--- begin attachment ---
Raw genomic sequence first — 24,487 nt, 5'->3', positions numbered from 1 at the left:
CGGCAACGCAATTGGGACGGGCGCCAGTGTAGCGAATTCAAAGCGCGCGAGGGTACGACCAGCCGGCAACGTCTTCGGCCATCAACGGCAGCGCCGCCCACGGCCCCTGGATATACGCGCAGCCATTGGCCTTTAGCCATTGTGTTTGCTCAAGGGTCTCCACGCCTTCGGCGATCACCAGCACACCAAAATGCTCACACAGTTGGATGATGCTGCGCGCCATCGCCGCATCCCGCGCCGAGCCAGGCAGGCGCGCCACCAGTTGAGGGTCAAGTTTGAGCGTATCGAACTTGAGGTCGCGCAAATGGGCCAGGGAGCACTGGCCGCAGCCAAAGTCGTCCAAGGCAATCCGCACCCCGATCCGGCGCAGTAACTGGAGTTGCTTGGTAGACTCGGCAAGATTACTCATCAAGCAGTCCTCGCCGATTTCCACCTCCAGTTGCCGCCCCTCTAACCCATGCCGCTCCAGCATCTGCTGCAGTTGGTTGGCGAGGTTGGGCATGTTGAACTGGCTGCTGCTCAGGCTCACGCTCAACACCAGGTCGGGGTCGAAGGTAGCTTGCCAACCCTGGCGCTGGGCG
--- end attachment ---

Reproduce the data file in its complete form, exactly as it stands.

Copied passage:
Raw genomic sequence first — 24,487 nt, 5'->3', positions numbered from 1 at the left:
CGGCAACGCAATTGGGACGGGCGCCAGTGTAGCGAATTCAAAGCGCGCGAGGGTACGACCAGCCGGCAACGTCTTCGGCCATCAACGGCAGCGCCGCCCACGGCCCCTGGATATACGCGCAGCCATTGGCCTTTAGCCATTGTGTTTGCTCAAGGGTCTCCACGCCTTCGGCGATCACCAGCACACCAAAATGCTCACACAGTTGGATGATGCTGCGCGCCATCGCCGCATCCCGCGCCGAGCCAGGCAGGCGCGCCACCAGTTGAGGGTCAAGTTTGAGCGTATCGAACTTGAGGTCGCGCAAATGGGCCAGGGAGCACTGGCCGCAGCCAAAGTCGTCCAAGGCAATCCGCACCCCGATCCGGCGCAGTAACTGGAGTTGCTTGGTAGACTCGGCAAGATTACTCATCAAGCAGTCCTCGCCGATTTCCACCTCCAGTTGCCGCCCCTCTAACCCATGCCGCTCCAGCATCTGCTGCAGTTGGTTGGCGAGGTTGGGCATGTTGAACTGGCTGCTGCTCAGGCTCACGCTCAACACCAGGTCGGGGTCGAAGGTAGCTTGCCAACCCTGGCGCTGGGCG